We’ve all heard the saying, “You are what you eat.” Nowhere is this more relevant than in the world of fitness and exercise. What you eat after your workouts can impact your recovery, fitness goals, and performance. Since you use a lot of energy during exercise, it’s important to start the recovery process with proper refueling to restore energy and promote muscle repair and growth. In order to get this done, the best post-workout meal or snack should contain at least protein, carbs, and fluids. In this article, we will provide an overview of what you should eat and when you should eat.
Protein for Rebuilding
Protein is essential after your workout. It helps repair and build muscle tissue that breaks down during exercise. Opt for high-quality protein sources like chicken, fish, lean beef, tofu, low-fat dairy products, or plant-based options like beans and legumes. Convenience options like protein bars or protein powders may make getting in your protein easier at times.
Carbohydrates for Refueling
Carbohydrates are key. They restore your energy and replenish glycogen stores. This helps to avoid post-workout fatigue and get you ready for the next workout. Foods like rice, pasta, quinoa, oats, bread, and more will help you recover. Remember to make at least half your grains whole for general health purposes!
Hydration is Key
During a workout, you lose fluids through sweat. Rehydrating properly after exercise promotes recovery and optimal muscle function to avoid cramping. For most exercises less than an hour, rehydrate with water. For intense exercise lasting an hour or more, rehydrate with a sports drink or even low-fat chocolate milk. Fun fact: Low-fat chocolate milk has a carbohydrate and electrolyte content similar to that of many sports drinks. It also contains some protein!
Having a post-workout snack containing carbohydrates and protein within an hour of completing your workout can jumpstart recovery. This is especially important if you aren’t having a meal in the next few hours, are an advanced athlete, you have an extreme fat loss or muscle gain goals, or you are intensely exercising for more than an hour. If you are completing a light workout totaling less than an hour or are exercising for general health, you can likely skip a post-workout snack and instead prioritize your next meal within the next few hours.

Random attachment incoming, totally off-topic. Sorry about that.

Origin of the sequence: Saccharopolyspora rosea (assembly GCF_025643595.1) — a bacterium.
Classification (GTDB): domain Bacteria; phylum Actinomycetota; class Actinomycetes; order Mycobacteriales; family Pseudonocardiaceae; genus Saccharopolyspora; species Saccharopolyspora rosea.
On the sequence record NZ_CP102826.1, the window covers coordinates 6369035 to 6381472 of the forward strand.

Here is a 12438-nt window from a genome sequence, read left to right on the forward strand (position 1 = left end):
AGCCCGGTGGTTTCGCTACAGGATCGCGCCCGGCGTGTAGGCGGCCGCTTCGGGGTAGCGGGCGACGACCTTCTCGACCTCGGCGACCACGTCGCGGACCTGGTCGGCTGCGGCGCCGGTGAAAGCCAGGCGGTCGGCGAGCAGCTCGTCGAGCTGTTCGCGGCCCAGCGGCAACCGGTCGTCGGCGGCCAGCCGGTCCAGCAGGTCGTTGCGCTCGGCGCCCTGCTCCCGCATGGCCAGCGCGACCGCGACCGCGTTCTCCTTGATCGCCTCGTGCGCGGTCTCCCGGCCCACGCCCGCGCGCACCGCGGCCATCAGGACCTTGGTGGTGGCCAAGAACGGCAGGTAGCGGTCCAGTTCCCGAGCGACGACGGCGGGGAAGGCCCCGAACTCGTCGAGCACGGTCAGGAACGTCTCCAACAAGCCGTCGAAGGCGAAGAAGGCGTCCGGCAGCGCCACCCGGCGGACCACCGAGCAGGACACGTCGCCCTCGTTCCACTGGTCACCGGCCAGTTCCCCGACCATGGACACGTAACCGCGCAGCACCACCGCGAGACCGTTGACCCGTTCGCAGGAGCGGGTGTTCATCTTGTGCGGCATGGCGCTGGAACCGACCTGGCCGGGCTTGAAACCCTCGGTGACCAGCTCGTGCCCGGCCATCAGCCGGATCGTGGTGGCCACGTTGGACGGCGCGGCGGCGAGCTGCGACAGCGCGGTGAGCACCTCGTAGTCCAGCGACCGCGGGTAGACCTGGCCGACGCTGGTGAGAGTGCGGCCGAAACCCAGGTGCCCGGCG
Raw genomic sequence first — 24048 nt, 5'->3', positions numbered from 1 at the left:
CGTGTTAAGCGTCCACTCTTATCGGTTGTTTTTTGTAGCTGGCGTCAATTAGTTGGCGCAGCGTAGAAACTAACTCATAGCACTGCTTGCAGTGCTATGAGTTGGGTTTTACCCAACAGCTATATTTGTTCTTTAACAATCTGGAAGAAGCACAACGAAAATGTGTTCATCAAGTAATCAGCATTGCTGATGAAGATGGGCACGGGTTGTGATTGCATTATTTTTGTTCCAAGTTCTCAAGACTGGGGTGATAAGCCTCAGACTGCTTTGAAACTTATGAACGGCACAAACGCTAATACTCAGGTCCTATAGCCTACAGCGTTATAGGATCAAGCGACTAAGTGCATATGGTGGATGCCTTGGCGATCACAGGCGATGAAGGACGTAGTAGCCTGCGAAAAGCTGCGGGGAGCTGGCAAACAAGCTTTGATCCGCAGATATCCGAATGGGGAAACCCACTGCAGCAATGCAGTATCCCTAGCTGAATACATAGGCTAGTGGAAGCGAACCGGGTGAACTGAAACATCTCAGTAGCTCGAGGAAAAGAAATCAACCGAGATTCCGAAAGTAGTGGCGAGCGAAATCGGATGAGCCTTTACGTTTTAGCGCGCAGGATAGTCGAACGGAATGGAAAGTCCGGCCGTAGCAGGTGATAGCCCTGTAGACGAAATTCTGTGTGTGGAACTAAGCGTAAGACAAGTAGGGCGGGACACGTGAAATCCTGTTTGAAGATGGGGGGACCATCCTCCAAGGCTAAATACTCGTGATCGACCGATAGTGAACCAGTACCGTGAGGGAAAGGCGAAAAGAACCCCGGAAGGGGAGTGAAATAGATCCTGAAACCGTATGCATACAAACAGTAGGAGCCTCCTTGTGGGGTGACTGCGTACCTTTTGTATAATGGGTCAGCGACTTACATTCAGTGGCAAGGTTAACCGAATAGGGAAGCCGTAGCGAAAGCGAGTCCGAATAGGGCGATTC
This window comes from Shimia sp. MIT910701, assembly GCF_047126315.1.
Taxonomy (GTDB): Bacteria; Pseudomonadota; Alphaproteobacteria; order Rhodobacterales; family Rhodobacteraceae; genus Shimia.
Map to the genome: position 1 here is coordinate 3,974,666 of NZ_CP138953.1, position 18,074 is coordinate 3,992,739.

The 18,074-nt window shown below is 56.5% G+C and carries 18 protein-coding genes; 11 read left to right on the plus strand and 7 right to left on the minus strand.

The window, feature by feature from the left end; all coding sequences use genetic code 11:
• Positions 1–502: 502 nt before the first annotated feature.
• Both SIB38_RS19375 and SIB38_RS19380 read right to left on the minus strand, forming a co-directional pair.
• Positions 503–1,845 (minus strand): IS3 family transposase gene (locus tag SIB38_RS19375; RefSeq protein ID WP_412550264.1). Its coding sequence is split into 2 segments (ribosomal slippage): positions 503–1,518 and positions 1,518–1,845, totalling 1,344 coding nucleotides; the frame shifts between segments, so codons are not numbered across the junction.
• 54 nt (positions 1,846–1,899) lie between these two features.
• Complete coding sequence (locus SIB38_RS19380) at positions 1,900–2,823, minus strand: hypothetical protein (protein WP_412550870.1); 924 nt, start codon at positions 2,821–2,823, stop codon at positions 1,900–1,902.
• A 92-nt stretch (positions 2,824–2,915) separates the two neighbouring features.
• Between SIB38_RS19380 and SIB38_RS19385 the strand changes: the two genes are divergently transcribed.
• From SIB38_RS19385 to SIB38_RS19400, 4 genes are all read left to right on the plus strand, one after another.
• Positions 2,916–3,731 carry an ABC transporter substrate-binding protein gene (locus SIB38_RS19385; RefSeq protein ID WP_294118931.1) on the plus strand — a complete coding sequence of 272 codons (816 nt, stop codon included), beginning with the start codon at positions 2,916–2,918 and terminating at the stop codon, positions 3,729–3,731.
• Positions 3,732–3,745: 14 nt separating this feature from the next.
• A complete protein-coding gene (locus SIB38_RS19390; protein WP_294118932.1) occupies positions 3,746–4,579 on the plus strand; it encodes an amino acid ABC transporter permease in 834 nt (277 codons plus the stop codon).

Post-Workout Snack Ideas
- Whole wheat toast with peanut butter
- Use protein powder as directed for a quick and easy way to get in protein in the form of a shake or smoothie. Pro tip: many protein powders contain minimal or no carbs. Add carbohydrates by blending in oats, low-fat milk, or frozen fruit to your shake.
- Greek yogurt with granola or fruit
- Turkey sandwich
- Protein bar that contains both carbs and protein
Having a post-workout meal containing the right nutrients within a few hours of completing your workout is important to maximize the benefits from your workout and promote recovery. Your post-workout meal should contain protein, carbohydrates, healthy fat, and fruits or vegetables (like most well-balanced meals), or at least be rich in protein and carbohydrates.
Post-Workout Meal Ideas
- Grilled chicken with quinoa and steamed vegetables
- Salmon with sweet potato and asparagus
- Whole wheat pasta with pesto, white beans, and cherry tomatoes
- Lightly dressed Greek salad with tofu and a side of whole-wheat pita bread
Your workouts can be enhanced by paying attention to your post-workout nutrition. Making sure you are refueling with protein, carbohydrates, and fluids within a few hours post-workout can make a difference in your energy levels, recovery, and progress toward your goals. So, next time you hit the gym or lace up your running shoes, be mindful of your plate – it can be your best workout partner.
This information is meant to serve as a general guideline to spark ideas or positive changes for your fitness journey, but please note it may not be right for you. Post-workout nutrition can be largely dependent upon your individual goals related to body composition, your overall health status, exercise intensity and volume, and more. For an individualized post-workout nutrition strategy, consult with a registered dietitian. Always consult with your healthcare provider based on your individual goals and health before making changes to your diet.